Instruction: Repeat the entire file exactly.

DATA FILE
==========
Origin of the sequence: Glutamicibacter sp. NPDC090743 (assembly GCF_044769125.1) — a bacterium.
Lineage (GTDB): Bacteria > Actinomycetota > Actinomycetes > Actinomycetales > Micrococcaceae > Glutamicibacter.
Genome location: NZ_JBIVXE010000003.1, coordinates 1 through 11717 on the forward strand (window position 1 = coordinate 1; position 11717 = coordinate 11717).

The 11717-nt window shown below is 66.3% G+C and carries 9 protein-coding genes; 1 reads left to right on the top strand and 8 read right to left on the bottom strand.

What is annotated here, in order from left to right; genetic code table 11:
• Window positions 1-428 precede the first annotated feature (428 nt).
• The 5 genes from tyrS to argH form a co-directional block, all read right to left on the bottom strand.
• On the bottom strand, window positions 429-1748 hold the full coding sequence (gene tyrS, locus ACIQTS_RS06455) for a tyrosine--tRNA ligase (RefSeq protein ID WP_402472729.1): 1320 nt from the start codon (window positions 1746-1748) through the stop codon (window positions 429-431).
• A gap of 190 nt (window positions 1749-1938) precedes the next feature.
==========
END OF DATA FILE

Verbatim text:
Origin of the sequence: Glutamicibacter sp. NPDC090743 (assembly GCF_044769125.1) — a bacterium.
Lineage (GTDB): Bacteria > Actinomycetota > Actinomycetes > Actinomycetales > Micrococcaceae > Glutamicibacter.
Genome location: NZ_JBIVXE010000003.1, coordinates 1 through 11717 on the forward strand (window position 1 = coordinate 1; position 11717 = coordinate 11717).

The 11717-nt window shown below is 66.3% G+C and carries 9 protein-coding genes; 1 reads left to right on the top strand and 8 read right to left on the bottom strand.

What is annotated here, in order from left to right; genetic code table 11:
• Window positions 1-428 precede the first annotated feature (428 nt).
• The 5 genes from tyrS to argH form a co-directional block, all read right to left on the bottom strand.
• On the bottom strand, window positions 429-1748 hold the full coding sequence (gene tyrS, locus ACIQTS_RS06455) for a tyrosine--tRNA ligase (RefSeq protein ID WP_402472729.1): 1320 nt from the start codon (window positions 1746-1748) through the stop codon (window positions 429-431).
• A gap of 190 nt (window positions 1749-1938) precedes the next feature.